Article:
Daniil Peshkov/123RF

Blockchain In Cybersecurity Use Case #14: CryptoMove

  • 25 September 2019
  • Emilia Picco Emilia Picco

This interview is part of our new Blockchain In Cybersecurity series, where we interview the world's leading thought leaders on the front lines of the intersections between blockchain and cybersecurity.

In this interview we speak with Mike Burshteyn, CEO and founder of CryptoMove, to understand how his company can secure keys for blockchain, and what the future of the industry holds.

1. What’s the story behind CryptoMove? Why and how did you begin?

MB: CryptoMove began with the underlying philosophy that data is safer when it’s always on the move. Current approaches to data protection use stationary data at rest. This grants attackers an extraordinary advantage to carefully study data and prepare the perfect attack. We developed our solution and underlying distributing programming language, Hello, for 5 years in stealth. For the last two years, CryptoMove’s been developing partnerships across the government and private sectors to make data a secure moving target.

CryptoMove’s solution is moving target defense. Our moving target defense platform fragments and randomly assembles data in novel, constantly changing configurations. This makes attacks harder to plan and builds back-end resilience because even if attackers exfiltrate data, they are unable to make sense of it.

2. Please describe your use case and how CryptoMove uses blockchain:

MB: While CryptoMove does not use blockchain, our moving target defense platform can secure keys for blockchain. CryptoMove’s platform provides unique value to blockchain users because protection increases alongside system complexity. Blockchain’s decentralized architecture increases potential entry points for attackers. Moving target defense transforms this into an advantage for defenders. As systems become more complex, the scope of fragmented data increases correspondingly through CryptoMove’s platform. This increases overall unpredictability and uncertainty for attackers. This advantage of moving target defense holds for users of non-blockchain, decentralized systems.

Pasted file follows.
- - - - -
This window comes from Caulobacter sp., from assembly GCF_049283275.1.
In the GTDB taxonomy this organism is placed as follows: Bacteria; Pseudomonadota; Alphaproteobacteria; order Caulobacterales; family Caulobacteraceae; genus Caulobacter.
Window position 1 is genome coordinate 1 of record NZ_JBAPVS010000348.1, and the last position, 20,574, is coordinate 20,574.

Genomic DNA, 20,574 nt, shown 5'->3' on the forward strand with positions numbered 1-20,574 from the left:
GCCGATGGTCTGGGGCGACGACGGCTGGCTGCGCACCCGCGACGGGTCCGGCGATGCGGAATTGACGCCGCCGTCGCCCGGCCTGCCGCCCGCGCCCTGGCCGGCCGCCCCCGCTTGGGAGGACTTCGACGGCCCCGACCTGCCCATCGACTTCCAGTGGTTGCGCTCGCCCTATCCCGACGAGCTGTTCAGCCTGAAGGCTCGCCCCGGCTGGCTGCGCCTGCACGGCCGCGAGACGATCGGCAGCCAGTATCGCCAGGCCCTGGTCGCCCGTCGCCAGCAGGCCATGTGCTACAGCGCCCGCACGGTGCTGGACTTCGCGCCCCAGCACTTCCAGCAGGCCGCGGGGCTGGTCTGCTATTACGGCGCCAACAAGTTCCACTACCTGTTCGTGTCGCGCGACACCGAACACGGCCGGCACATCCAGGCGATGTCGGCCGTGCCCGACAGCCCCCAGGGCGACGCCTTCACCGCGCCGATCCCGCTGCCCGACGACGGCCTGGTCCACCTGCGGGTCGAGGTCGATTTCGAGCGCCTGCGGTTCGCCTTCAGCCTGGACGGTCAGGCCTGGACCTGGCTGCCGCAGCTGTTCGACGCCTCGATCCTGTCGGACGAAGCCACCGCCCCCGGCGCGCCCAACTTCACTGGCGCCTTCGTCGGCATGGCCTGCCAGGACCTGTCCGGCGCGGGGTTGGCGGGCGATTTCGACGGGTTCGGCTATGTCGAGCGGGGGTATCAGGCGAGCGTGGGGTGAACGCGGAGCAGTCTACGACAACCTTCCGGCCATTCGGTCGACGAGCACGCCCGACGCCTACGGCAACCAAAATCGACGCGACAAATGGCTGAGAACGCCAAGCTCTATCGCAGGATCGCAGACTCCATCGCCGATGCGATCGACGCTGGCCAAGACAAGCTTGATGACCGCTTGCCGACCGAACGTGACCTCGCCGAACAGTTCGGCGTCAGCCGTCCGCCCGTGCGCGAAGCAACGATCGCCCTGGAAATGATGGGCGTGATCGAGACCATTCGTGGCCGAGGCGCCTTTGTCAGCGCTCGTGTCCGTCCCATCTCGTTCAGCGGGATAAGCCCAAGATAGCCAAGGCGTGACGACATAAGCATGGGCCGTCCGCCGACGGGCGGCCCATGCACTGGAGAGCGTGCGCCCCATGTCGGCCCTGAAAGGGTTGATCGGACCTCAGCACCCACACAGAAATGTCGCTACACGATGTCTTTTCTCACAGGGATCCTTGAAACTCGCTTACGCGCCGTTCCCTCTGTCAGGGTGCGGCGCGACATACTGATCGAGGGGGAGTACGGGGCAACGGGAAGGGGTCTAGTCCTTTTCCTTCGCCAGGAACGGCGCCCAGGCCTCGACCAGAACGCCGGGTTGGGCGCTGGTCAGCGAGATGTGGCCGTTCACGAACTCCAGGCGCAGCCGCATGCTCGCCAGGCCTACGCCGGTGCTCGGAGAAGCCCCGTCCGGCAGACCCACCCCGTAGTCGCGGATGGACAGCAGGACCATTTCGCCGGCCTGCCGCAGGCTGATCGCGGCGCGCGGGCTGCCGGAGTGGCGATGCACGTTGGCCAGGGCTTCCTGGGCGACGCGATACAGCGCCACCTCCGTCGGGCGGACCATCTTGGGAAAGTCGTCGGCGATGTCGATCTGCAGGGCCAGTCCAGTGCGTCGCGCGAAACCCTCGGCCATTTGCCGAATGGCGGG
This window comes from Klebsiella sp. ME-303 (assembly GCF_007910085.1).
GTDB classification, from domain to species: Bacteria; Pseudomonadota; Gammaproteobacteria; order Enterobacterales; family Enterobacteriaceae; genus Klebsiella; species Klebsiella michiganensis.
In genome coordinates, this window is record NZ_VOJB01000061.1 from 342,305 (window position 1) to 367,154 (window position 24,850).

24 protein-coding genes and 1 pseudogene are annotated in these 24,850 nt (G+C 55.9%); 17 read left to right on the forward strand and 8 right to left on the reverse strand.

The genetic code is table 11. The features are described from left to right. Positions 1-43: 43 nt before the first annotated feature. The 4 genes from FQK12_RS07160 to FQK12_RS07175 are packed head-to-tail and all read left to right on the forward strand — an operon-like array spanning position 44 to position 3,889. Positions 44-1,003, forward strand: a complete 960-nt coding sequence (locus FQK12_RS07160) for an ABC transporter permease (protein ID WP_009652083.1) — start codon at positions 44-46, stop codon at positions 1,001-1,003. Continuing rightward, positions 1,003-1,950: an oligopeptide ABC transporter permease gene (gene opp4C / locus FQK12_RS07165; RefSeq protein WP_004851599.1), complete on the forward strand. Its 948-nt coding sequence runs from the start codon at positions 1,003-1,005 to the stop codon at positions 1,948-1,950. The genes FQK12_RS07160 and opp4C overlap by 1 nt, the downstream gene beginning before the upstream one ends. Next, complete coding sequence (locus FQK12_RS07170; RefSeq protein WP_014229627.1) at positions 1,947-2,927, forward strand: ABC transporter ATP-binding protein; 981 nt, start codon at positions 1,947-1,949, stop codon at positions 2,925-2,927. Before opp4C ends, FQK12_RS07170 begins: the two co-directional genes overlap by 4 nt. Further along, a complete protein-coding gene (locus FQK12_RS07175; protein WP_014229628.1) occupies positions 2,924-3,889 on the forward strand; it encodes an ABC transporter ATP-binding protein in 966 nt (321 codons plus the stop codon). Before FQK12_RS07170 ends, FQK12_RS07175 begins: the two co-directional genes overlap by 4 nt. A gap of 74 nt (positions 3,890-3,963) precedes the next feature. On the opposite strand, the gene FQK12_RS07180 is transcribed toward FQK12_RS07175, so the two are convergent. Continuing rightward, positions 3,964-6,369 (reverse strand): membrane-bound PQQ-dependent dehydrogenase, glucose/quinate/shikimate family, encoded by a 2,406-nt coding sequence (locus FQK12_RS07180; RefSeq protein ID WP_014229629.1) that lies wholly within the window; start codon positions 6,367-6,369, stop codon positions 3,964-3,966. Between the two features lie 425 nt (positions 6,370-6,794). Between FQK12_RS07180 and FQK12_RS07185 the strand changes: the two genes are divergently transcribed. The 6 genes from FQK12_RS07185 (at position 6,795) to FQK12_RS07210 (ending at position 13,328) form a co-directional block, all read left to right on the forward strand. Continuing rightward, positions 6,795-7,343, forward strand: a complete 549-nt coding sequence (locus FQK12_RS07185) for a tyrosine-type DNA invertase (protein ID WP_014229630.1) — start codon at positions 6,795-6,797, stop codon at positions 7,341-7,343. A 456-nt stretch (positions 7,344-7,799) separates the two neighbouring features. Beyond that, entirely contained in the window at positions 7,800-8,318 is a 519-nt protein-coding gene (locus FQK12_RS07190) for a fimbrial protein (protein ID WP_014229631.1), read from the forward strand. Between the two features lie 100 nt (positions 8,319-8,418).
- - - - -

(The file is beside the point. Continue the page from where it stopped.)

3. Could you share a specific customer/user that benefits from what you offer? What has your service done for them?

MB: CryptoMove works with the Department of Homeland Security to secure drone systems and with the Air Force to secure kubernetes. Drone infrastructure includes many entry points, expanding attack risks. CryptoMove's platform transforms this potential vulnerability into a security advantage because added nodes increase entropy created by moving target defense.

4. What other blockchain use cases in cybersecurity are you excited about?

MB: We’re excited to make key management more secure and efficient for blockchain. Difficulties managing keys are one of the biggest inhibitors to blockchain adoption. Even worse, lack of key management options leads to breaches and theft of critical secrets.

5. Where will CryptoMove be in five years?

MB: We hope to continue providing and improving our moving target defense platform. The governmental and economy-wide necessity of data security positions CryptoMove for strong growth. CryptoMove’s platform has already attracted users from hundreds of organizations including top finance, entertainment, health, and industrial companies across the Fortune 500 list.

Emilia Picco
About Emilia Picco

Emilia is the Managing Editor of Disruptor Daily and has been with the team for over two years now. She has a deep passion for technologies that will reshape our world and has interviewed many of the world's leading thought leaders. She lives in Argentina and as expected, is a wine lover.